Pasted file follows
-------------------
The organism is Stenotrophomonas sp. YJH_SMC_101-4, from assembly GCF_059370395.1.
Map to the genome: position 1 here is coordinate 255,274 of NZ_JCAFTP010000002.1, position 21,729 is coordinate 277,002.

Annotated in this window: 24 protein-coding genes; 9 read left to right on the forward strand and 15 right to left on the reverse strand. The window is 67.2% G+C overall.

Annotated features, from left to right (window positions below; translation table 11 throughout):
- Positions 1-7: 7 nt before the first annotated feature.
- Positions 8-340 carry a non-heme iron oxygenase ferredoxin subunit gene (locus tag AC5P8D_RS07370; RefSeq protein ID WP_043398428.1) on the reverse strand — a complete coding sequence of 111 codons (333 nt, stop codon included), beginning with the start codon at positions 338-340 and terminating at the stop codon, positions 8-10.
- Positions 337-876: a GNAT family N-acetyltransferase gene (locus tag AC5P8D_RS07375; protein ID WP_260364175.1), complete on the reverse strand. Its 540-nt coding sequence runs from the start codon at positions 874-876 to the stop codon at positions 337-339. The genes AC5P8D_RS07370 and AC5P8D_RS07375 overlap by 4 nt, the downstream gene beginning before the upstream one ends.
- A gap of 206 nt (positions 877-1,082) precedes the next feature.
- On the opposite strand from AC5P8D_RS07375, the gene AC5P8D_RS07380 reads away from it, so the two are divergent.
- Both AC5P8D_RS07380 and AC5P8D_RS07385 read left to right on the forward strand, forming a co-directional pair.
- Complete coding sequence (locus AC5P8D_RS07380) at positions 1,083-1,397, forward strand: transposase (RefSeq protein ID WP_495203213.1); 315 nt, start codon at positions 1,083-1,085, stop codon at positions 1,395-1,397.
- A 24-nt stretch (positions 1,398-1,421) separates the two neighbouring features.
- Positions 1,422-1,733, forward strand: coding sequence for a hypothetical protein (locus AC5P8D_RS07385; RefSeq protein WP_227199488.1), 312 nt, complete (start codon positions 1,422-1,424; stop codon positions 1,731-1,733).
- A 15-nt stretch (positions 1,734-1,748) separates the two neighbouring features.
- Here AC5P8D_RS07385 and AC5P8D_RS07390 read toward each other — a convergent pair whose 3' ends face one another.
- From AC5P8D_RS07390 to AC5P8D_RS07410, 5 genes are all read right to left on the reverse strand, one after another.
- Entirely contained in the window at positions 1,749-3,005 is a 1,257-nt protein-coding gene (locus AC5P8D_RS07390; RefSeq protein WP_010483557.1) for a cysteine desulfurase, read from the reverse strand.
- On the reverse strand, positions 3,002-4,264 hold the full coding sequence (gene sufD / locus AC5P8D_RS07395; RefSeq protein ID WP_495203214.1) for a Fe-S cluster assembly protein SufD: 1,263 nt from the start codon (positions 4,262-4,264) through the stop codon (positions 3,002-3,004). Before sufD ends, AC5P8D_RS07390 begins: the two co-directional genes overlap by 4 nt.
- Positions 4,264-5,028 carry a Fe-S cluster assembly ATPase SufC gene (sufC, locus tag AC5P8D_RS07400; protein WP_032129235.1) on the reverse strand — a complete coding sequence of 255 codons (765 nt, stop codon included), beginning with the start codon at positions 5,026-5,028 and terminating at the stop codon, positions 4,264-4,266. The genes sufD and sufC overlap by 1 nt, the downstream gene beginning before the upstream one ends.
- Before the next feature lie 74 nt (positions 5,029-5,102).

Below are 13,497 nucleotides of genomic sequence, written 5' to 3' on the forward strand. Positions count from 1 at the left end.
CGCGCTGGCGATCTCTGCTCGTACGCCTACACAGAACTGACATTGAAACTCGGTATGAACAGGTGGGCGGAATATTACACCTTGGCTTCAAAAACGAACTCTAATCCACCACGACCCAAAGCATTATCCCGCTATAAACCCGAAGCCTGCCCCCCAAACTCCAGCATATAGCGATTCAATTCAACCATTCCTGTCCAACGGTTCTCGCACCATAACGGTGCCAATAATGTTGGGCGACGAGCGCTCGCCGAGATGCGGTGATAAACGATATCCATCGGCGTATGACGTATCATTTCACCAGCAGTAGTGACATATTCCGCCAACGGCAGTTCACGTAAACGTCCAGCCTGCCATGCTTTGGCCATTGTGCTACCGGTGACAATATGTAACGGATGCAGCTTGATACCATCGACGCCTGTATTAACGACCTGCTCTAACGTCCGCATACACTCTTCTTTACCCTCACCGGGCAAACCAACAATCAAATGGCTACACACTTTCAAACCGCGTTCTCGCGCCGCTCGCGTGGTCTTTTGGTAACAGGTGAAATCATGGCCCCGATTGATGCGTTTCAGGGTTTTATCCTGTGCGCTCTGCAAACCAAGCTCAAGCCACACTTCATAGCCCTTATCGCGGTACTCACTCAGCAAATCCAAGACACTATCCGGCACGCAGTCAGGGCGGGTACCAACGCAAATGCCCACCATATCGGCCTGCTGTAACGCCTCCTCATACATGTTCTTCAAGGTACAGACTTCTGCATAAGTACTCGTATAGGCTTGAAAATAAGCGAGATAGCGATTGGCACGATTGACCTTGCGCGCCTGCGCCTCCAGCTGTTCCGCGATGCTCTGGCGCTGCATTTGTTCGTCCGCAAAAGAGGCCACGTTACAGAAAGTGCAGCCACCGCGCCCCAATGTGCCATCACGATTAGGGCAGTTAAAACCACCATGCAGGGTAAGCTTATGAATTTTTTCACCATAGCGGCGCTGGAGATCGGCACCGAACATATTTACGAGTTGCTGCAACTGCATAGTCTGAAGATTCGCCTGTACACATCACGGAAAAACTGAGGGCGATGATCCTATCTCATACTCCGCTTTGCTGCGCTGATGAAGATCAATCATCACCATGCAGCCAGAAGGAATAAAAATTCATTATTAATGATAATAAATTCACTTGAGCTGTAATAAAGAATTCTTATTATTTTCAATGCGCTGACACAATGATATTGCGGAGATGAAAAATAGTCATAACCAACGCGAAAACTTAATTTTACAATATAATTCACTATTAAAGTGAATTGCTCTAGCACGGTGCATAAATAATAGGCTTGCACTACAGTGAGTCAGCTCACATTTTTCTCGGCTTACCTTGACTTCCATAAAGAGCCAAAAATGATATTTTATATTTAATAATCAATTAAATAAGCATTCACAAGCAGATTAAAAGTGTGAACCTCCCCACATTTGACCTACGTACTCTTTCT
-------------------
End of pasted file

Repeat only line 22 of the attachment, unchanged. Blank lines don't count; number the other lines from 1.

CGCGCTGGCGATCTCTGCTCGTACGCCTACACAGAACTGACATTGAAACTCGGTATGAACAGGTGGGCGGAATATTACACCTTGGCTTCAAAAACGAACTCTAATCCACCACGACCCAAAGCATTATCCCGCTATAAACCCGAAGCCTGCCCCCCAAACTCCAGCATATAGCGATTCAATTCAACCATTCCTGTCCAACGGTTCTCGCACCATAACGGTGCCAATAATGTTGGGCGACGAGCGCTCGCCGAGATGCGGTGATAAACGATATCCATCGGCGTATGACGTATCATTTCACCAGCAGTAGTGACATATTCCGCCAACGGCAGTTCACGTAAACGTCCAGCCTGCCATGCTTTGGCCATTGTGCTACCGGTGACAATATGTAACGGATGCAGCTTGATACCATCGACGCCTGTATTAACGACCTGCTCTAACGTCCGCATACACTCTTCTTTACCCTCACCGGGCAAACCAACAATCAAATGGCTACACACTTTCAAACCGCGTTCTCGCGCCGCTCGCGTGGTCTTTTGGTAACAGGTGAAATCATGGCCCCGATTGATGCGTTTCAGGGTTTTATCCTGTGCGCTCTGCAAACCAAGCTCAAGCCACACTTCATAGCCCTTATCGCGGTACTCACTCAGCAAATCCAAGACACTATCCGGCACGCAGTCAGGGCGGGTACCAACGCAAATGCCCACCATATCGGCCTGCTGTAACGCCTCCTCATACATGTTCTTCAAGGTACAGACTTCTGCATAAGTACTCGTATAGGCTTGAAAATAAGCGAGATAGCGATTGGCACGATTGACCTTGCGCGCCTGCGCCTCCAGCTGTTCCGCGATGCTCTGGCGCTGCATTTGTTCGTCCGCAAAAGAGGCCACGTTACAGAAAGTGCAGCCACCGCGCCCCAATGTGCCATCACGATTAGGGCAGTTAAAACCACCATGCAGGGTAAGCTTATGAATTTTTTCACCATAGCGGCGCTGGAGATCGGCACCGAACATATTTACGAGTTGCTGCAACTGCATAGTCTGAAGATTCGCCTGTACACATCACGGAAAAACTGAGGGCGATGATCCTATCTCATACTCCGCTTTGCTGCGCTGATGAAGATCAATCATCACCATGCAGCCAGAAGGAATAAAAATTCATTATTAATGATAATAAATTCACTTGAGCTGTAATAAAGAATTCTTATTATTTTCAATGCGCTGACACAATGATATTGCGGAGATGAAAAATAGTCATAACCAACGCGAAAACTTAATTTTACAATATAATTCACTATTAAAGTGAATTGCTCTAGCACGGTGCATAAATAATAGGCTTGCACTACAGTGAGTCAGCTCACATTTTTCTCGGCTTACCTTGACTTCCATAAAGAGCCAAAAATGATATTTTATATTTAATAATCAATTAAATAAGCATTCACAAGCAGATTAAAAGTGTGAACCTCCCCACATTTGACCTACGTACTCTTTCT